do.

The other salts correspond nearly with these in their action ; a certain point of dilution being necessary with all.

Iodide Of Ammonia

Iodide Of Ammonia, if used on unsized paper, has some advantage as to quickness over the salts either of potash or of soda. This preparation is, however, so readily decomposed, that the size of the paper occasions a liberation of iodine, and the consequent formation of brown-spots.

Iodide Of Iron

This metallic iodide acts with rapidity on the darkened paper; but even in the shade its chemical energy is too great, destroying the sharpness of outline, and impairing the middle tints of the drawing. It also renders the paper very yellow.

Iodide Of Manganese

Iodide Of Manganese answers remarkably well when it can be procured absolutely free of iron. When the manganesic solution contains iron, even in the smallest quantities, light and dark spots are formed over the picture, which give it a curious speckled appearance.

Iodide Of Barium

Iodide Of Barium possesses advantages over every other simple iodine solution, both as regards quickness of action and the sharpness of outline. A solution may, however, be made still superior to it, by combining a portion of iron with it. Forty grains of the hydriodate of baryta being dissolved in one ounce of distilled water, five grains of very pure sulphate of iron should be added to it, and allowed to dissolve slowly. Sulphate of baryta is precipitated, which should be separated by filtration, when the solution is composed of iodide of barium and iron. By now adding a drop or two of diluted sulphuric acid, more baryta is precipitated, and a portion of hydriodic acid set free. The solution must be allowed to stand until it is clear and then carefully decanted off from the sediment, as filtering paper decomposes the acid, and free iodine is liberated. By this means we procure a photographic solution of a very active character. It should be prepared in small quantities, as it suffers decomposition under the influences of the atmosphere and light.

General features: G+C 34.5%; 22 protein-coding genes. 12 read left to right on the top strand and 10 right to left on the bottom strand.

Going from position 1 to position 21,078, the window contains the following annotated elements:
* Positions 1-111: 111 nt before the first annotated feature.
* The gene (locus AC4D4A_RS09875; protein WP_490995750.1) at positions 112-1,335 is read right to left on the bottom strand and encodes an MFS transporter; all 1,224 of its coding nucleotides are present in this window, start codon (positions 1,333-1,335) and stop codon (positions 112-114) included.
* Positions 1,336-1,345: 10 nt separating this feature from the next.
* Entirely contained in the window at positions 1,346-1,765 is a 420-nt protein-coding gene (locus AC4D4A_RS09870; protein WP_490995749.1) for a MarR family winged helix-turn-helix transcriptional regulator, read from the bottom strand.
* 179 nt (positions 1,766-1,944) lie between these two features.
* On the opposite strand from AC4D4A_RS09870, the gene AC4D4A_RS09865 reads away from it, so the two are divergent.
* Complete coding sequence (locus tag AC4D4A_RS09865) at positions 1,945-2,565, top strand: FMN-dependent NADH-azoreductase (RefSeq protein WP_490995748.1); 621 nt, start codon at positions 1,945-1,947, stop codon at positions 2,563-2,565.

Hydriodic Acid

Hydriodic Acid, if used on paper which will not decompose it, acts very readily on the darkened silver. A portion of this acid, free in any of the solutions, most materially quickens the action. From the barytic solution it is always easy to set free the required portion, by precipitating the barytes by sulphuric acid. As the iodide of barium is rarely kept by the retail chemist, it may be useful to give an easy method of preparing the solution of the required strength.

Put into a Florence flask one ounce of iodine, and cover it with one fluid ounce and a half of distilled water ; to this add half a drachm of phosphorus cut into small pieces ; apply a very gentle heat until they unite, and the liquid becomes colourless ; then add another fluid ounce and a half of water. It is now a solution of hydriodic acid and phosphoric acid. By adding carbonate of barytes to it, a phosphate of barytes is formed, which, being insoluble, falls to the bottom, whilst the soluble iodide of barium remains dissolved. Make up the quantity of the solutions to nine ounces with distilled water, and carefully preserve it in a green glass stoppered bottle.